DDC says:

Not true

“If something illegal is downloaded using your IP address (wireless router) then the burden of proof that you did not do it is upon you as the IP address owner. Equating you with your IP address is reasonable proof.”

Completely untrue. The fact that you rent some bandwidth is not even close to enough to even bring charges against you. The burden of proof still falls on the state to prove that you were the one using it and you committed the crime. The RIAA has been shut down numerous times with this exact same arguement, open wireless network means that they need to come up with a lot more information to get around that pesky reasonable doubt thing.

” Now if you can proof that you were somewhere else when the illegal activity occurred with your IP address you might be able to get out of it. Good luck documenting every step of the day.”

Where do you come up with this stuff? No matter what you think in AMERICA the burden of proof is not on the defendant.

discojohnson says:

As a Fon user...

realistically: i don’t think it’ll ever work. the biggest benefit is that they send you a (most of the time) a wrt-54g rev3, 4, or 5. so now you’ve got a $5 linux router. they flash their own build on there, but per their terms, you just have to be an active member for a year (it has a heartbeat that it calls home with). in my area, there are 3 total users in a 10 mile radius, and i’m 20 miles outside of st louis.

stuart says:

Check your facts please

Breaking everyone’s T&Cs?

I use two different ISP services. Both allow sharing. One forbids me from reselling more bandwidth than I buy 😉

Who pays for WiFi nowadays?

Almost everybody in city centres in many countries. Open networks are fast disappearing. Even in the surburbs some countries it looks like the suppliers have defaulted APs to encryption eg Belgium is wide open but neighbouring Netherlands is much tighter. In a Paris or London Hotel you will probably be paying BTZone, Orange or T-Zone to collect your US mail!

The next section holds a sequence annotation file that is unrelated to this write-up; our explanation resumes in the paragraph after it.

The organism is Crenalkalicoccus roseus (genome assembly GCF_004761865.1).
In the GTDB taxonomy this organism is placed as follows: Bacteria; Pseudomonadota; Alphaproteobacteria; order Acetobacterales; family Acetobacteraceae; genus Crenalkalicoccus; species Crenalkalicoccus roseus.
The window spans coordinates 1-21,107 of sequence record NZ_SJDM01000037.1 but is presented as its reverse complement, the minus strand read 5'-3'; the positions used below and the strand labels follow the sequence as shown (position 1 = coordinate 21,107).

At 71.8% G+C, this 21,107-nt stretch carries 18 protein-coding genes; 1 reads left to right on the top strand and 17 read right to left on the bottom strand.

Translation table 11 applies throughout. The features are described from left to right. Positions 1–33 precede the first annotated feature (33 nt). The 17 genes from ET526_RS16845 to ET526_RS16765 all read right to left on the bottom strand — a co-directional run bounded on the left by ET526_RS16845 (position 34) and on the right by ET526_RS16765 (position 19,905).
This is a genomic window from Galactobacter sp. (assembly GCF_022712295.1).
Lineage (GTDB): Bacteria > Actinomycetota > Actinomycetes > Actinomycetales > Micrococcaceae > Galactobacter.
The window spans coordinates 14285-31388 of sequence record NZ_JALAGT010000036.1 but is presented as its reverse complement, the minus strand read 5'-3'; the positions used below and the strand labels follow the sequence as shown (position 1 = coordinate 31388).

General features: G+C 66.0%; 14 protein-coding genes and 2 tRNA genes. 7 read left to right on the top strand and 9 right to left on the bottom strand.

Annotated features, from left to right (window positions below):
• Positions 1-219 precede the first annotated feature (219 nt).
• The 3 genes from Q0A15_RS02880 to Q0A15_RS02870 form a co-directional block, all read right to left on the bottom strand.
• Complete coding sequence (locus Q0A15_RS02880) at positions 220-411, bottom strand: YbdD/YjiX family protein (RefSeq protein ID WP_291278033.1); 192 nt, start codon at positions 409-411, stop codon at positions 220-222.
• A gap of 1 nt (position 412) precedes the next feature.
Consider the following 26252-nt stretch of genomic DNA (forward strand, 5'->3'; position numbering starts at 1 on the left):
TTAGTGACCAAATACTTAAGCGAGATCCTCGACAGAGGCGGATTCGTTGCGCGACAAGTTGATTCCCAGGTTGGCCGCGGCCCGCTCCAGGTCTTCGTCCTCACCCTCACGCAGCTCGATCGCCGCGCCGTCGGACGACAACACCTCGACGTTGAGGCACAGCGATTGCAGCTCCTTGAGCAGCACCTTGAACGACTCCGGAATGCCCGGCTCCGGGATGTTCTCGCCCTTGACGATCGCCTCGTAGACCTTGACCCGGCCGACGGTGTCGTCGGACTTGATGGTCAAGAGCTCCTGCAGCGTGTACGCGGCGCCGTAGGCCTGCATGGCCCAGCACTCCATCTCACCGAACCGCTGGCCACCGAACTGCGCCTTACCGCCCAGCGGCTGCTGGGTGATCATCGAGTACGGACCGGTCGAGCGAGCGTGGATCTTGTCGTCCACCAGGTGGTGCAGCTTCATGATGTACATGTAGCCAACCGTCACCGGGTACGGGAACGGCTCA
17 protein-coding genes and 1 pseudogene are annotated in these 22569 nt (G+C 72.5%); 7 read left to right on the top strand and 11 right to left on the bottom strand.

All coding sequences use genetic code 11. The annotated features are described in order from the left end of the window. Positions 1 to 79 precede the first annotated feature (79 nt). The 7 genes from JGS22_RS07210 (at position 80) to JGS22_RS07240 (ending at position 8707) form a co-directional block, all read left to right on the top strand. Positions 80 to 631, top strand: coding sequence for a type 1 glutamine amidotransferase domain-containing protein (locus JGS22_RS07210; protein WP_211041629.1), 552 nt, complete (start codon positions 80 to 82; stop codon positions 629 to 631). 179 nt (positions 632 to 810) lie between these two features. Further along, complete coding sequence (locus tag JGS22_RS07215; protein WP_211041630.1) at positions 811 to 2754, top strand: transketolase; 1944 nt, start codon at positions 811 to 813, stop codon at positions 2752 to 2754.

Ubiquitous coverage?

OK but the competition have NO coverage outside the commercial urban areas so suburban coverage is a USP. Urban coverage is a problem for FON but judicious use of entrepenaurs with directional kit creaming hotel & other traffic is a dream that may be partially realised. FONs cheaper prices reflect that the user may need to more to find the service rather than the service finding them. This was the position of competing mobile phone networks when some had much better coverage than others. Funny how it all evened out in the end.

No – not defending FON. There are a lot of risk and mis-executed development and i wouldn’t bet my pension on them. But please don’t misdirect your attack for the sake of a catchy but dodgy headline.

Ziggy says:

my apologize

in my attempt to be humorous iVe once again stumbled the opposite direction…

but while iM on the subject

if the sectence was written ” the VC’s money” then i wouldVe considered that the money actually came from a particular source…. since the “the” and the “‘s” wasNt there…i found it somewhat labourious deciphering what exactly “VC” meant initially. The “ATM machine” reference came in about the same moment the light came on about the “VC” acronym.

Peter says:

Excellent - validation...

I see that this model can in fact fly. Here are the reasons as I see it:

1 – Wi-Fi is already huge, and its getting bigger. More devices are coming on the market (phones included)

2 – A network of Wi-Fi hotspots is already popular – look at Boingo and T-Mobile! if its cheap enough, people will use it.

3 – Fon and Tomizone look like they’ve got the new “distribution” model right. I wonder though that the “free” nature of the Fon deal is a little too cute – I mean, I don’t mind sharing but how do I know that a heavy downloader doesn’t come along and shut me out of my connection – I see the Tomizone solution has something called a friends list at least they can limit their “free” list. It means that the distribution of their routers or software will make Wi-Fi more accessible for people who want access away from the office without paying a wad of cash to their mobile provider for an expensive service.

4 – If these guys were smart, they would allow roaming between networks that prevents double ups? maybe, I dunno.
I think the visionarys who created these outfits will see that this is just the beginning of something very big.

Anyhow – thats what I think…